Frantz Fanon’s reception in Brazil

Frantz Fanon’s reception in Brazil

Penser aujourd’hui à partir de Frantz Fanon, Actes du colloque Fanon (Symposium on Frantz Fanon)
Université Paris 7
February 2008

Antonio Sérgio Alfredo Guimarães, Professor of Sociology
University of São Paulo, Brazil

Frantz Fanon is a central figure in cultural, post-colonial and African-American studies, whether in the United States, Africa or Europe. We often speak about Fanonian studies, such is the volume of research that has been based on his work. My black Brazilian colleagues and students have the same admiration, respect and devotion for him as their black North American and African brothers. However, when I looked for material to write this paper, I was met with a conspicuous silence, both in cultural and academic journals which lasted all the way to the mid 1960s.

Although he had previously had a limited readership in Brazil, Fanon became known within cultural circles, as in other parts of the world, when revolutionary violence was the order of the day, championed by thinking revolutionary fighters such as Fidel Castro, Che Guevara, Camilo Torres; or by black leaders such as Stokely Carmichael, Malcom X and Eldridge Cleaver; or Amilcar Cabral, Agostinho Neto, Kwame N’Krumah. However, after this phase, contrary to what occurred in other places, his thinking did not become the object of elucidating and critical reflection on the part of Brazilian universities and academics who were established in study centres, as was the case with other revolutionary thinkers.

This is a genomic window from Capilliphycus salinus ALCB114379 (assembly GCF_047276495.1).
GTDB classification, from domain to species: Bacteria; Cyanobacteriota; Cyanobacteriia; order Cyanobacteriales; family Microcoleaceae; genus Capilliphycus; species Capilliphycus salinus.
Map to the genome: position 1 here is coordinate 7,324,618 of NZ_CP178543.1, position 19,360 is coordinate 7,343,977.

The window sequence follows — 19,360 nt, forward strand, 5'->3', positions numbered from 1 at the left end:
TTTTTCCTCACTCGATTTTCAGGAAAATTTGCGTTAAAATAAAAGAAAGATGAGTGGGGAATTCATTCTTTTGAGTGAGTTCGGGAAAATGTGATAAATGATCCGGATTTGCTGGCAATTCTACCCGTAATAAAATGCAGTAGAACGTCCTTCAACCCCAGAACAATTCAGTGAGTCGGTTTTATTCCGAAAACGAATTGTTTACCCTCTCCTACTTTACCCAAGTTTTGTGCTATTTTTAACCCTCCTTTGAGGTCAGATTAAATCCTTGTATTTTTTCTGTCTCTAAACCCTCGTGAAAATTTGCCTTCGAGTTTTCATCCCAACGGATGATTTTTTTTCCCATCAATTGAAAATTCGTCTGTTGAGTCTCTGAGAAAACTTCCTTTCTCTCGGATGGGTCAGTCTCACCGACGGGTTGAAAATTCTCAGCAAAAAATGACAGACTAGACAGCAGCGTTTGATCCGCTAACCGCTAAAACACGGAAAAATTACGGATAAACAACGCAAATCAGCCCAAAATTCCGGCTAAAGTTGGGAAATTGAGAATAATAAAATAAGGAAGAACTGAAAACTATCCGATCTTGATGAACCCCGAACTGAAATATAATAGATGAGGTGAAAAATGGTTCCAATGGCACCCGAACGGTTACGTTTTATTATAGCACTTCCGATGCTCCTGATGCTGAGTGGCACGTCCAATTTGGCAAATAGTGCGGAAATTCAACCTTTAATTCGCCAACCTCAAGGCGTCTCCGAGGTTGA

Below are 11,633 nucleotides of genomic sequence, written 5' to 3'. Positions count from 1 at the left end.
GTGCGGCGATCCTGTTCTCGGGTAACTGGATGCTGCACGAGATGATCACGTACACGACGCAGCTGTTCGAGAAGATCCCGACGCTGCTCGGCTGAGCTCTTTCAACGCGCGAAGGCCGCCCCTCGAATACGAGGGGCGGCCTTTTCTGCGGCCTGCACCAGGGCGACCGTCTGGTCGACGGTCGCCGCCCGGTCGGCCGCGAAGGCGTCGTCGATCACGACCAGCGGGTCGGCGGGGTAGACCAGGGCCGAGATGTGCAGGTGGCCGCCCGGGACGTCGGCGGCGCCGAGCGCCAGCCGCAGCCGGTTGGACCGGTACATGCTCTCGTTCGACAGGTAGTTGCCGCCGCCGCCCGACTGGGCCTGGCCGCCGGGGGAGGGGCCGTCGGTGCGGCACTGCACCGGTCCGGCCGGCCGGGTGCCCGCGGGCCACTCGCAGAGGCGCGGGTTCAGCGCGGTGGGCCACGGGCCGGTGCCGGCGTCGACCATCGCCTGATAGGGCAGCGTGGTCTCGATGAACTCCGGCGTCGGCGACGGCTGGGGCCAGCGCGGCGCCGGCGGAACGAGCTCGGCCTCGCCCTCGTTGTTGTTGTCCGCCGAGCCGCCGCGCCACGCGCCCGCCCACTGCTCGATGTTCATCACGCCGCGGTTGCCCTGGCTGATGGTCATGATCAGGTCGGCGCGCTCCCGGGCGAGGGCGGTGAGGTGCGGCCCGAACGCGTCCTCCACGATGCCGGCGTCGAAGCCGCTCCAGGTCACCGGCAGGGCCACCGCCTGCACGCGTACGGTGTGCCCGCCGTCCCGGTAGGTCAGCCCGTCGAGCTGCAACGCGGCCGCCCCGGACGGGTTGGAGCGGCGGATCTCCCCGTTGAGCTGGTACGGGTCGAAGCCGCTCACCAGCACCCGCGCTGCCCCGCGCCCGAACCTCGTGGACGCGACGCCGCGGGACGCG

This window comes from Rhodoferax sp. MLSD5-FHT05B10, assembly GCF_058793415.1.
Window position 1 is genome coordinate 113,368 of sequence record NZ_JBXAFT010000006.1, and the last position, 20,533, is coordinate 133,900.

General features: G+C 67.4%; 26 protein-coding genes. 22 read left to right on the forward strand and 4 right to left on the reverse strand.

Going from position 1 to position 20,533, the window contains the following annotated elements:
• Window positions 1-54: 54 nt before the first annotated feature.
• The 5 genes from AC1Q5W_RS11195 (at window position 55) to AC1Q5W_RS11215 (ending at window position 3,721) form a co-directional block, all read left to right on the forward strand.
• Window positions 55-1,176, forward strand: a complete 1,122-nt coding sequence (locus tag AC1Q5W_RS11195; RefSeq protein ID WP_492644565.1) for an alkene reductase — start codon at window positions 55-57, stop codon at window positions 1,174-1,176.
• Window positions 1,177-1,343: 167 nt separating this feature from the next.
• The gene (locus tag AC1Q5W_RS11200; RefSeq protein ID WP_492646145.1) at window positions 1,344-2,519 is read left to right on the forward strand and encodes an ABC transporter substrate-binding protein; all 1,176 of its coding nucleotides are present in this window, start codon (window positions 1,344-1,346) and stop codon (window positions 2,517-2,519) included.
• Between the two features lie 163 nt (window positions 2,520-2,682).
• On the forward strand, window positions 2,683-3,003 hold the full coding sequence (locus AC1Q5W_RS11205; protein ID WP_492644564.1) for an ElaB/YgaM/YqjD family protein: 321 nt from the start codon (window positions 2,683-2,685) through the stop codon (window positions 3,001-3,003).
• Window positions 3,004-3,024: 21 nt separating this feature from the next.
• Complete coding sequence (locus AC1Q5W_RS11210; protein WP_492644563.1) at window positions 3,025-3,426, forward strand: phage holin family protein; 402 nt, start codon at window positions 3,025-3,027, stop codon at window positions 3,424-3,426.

In this paper, I will defend two theses. The first is that his lukewarm reception was due to a national and racial makeup totally opposed to racial conflicts, highly instilled within an intellectual middle class which was white and mixed race, yet racially colourless. That is, the Brazil of racial democracy. The second thesis explains the limited dissemination of Fanonian studies by the small number of black professors and researchers at Brazilian universities who focus on the formation of black identity or the affirmation of racially oppressed subjects as their area of study.

Fanon’s thinking came to Brazil much like all new ideas – in European books – and at a time when Marxism and existentialism competed for the limelight of the Brazilian cultural and political scene.

Read the entire paper here.

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